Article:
Deborah and Her Success Story
Just outside Paris, a woman named “Deborah,” recently gave birth to a healthy baby girl weighing 1.85 kilograms. Mother and child made history, as their case is the first-ever successful birth following a uterine transplant in France.
Reports1 say that the now 36-year-old Deborah was born with Mayer–Rokitansky–Küster–Hauser Syndrome (Rokitansky Syndrome), a rare congenital malformation that results in a missing uterus.
In March 2019, Deborah received the uterus of her 57-year old mother. And almost 2 years later, she delivered her baby with the help of the same medical team who performed the transplant.
Birth After Uterine Transplant, Rare But Not Impossible
Deborah’s case might be the first in France, but the world’s first successful birth after uterine transplant happened in Sweden back in 2014.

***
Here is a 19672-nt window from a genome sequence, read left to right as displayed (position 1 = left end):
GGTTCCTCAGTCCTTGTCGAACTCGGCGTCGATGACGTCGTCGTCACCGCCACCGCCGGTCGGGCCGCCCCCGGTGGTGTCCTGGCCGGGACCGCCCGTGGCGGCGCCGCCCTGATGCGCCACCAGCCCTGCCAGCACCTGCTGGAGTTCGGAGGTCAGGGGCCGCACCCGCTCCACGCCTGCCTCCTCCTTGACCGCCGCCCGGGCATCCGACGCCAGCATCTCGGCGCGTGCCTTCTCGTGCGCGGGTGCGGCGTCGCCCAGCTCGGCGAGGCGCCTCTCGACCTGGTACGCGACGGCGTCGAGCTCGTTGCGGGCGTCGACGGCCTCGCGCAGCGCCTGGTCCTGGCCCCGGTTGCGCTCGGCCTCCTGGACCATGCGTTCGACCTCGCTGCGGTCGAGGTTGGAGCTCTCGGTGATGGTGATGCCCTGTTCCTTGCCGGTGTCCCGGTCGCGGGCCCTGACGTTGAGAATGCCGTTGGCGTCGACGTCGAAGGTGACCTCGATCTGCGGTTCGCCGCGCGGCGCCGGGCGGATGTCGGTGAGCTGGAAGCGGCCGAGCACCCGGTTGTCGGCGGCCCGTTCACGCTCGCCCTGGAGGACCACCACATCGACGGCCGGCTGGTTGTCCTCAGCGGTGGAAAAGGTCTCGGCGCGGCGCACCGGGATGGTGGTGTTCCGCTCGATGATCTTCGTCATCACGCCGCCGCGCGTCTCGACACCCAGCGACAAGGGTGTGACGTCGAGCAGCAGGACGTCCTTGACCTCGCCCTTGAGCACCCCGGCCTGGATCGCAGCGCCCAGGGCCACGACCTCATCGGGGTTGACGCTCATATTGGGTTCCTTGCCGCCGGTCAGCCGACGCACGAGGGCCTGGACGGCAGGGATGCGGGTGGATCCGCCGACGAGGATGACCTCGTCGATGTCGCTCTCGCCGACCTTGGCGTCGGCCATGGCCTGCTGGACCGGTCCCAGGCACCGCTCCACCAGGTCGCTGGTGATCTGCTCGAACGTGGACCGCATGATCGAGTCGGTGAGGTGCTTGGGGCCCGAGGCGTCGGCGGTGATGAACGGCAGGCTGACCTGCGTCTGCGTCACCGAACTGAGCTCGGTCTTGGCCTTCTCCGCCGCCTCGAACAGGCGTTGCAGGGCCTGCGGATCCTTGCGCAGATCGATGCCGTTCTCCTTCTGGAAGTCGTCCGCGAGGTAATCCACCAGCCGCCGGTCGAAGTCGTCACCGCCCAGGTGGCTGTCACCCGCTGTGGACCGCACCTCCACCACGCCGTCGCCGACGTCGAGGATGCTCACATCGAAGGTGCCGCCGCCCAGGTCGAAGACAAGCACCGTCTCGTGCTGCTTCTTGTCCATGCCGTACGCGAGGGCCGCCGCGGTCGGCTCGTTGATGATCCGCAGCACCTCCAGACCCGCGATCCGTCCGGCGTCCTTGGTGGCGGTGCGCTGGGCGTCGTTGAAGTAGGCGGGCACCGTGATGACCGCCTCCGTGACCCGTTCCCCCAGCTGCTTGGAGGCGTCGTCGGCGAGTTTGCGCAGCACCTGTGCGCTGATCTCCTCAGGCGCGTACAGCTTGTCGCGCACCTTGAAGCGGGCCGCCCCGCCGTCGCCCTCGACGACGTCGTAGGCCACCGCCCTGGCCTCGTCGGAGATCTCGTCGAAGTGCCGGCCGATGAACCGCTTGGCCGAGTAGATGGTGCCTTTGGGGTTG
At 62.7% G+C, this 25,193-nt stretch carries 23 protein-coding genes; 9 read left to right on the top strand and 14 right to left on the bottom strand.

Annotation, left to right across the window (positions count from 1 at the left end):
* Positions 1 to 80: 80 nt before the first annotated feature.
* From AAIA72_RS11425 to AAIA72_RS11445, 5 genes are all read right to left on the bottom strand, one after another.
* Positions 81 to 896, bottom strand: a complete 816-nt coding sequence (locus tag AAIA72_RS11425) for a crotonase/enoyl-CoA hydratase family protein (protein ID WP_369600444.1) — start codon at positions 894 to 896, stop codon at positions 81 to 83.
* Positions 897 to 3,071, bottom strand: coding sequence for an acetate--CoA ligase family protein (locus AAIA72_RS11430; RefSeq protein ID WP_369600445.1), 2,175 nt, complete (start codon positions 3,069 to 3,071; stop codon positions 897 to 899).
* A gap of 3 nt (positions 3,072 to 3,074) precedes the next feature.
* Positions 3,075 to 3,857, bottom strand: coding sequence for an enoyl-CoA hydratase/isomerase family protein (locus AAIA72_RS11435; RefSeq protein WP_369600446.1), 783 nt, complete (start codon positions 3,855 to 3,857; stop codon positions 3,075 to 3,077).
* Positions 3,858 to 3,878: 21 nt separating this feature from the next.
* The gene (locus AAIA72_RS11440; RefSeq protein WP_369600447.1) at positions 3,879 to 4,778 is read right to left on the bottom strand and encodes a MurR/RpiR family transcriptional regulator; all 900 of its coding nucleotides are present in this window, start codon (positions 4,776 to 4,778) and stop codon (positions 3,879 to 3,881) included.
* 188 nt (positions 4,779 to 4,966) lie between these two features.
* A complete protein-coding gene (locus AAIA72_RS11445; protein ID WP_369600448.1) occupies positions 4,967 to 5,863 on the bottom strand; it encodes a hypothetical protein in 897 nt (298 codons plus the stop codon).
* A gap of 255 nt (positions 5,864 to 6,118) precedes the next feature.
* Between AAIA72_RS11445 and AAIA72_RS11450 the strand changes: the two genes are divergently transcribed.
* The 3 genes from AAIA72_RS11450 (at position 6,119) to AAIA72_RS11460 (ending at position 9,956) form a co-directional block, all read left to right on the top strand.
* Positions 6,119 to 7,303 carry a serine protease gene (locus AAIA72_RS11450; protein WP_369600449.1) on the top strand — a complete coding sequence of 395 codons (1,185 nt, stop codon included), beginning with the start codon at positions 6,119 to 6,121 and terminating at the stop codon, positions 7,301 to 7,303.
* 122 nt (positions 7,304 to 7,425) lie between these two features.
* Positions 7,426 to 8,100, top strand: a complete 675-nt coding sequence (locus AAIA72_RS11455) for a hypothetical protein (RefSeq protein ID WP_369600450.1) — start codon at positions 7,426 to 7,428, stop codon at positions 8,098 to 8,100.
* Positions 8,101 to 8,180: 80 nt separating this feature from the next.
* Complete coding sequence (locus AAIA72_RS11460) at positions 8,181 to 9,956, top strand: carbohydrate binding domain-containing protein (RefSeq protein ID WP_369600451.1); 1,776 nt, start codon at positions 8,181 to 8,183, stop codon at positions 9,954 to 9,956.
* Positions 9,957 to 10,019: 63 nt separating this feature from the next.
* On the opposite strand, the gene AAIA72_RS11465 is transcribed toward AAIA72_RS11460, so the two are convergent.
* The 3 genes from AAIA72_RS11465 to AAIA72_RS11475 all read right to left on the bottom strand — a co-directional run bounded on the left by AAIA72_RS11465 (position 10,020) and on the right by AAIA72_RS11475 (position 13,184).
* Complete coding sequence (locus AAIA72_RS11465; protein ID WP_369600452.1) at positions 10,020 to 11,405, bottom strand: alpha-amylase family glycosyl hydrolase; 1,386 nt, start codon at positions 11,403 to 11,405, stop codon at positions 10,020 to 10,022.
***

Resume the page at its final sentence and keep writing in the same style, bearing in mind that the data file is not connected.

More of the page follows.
After that, multiple experimental studies followed. Women with Rokitansky Syndrome (or other uterine factor infertility) received a uterus from a live donor, usually someone who already gave birth to a few babies before.
Other cases, such as those in Brazil and North America, involved women who received a uterus from recently deceased donors. Both women also successfully had live births.
Uterine Transplant: A Cutting-Edge, But Complex Procedure
The success stories of healthy births following a transplant makes it seem like the procedures are simple, but experts say the steps are complicated.
According to the University of Pennsylvania Health System, giving birth after a uterine transplant involves 3 stages:
The couple enrolls and enters screening. Once all set, they undergo in vitro fertilization, where doctors harvest the egg cells and fertilize them in the laboratory. Embryos will then be cryopreserved as they will be implanted after transplantation.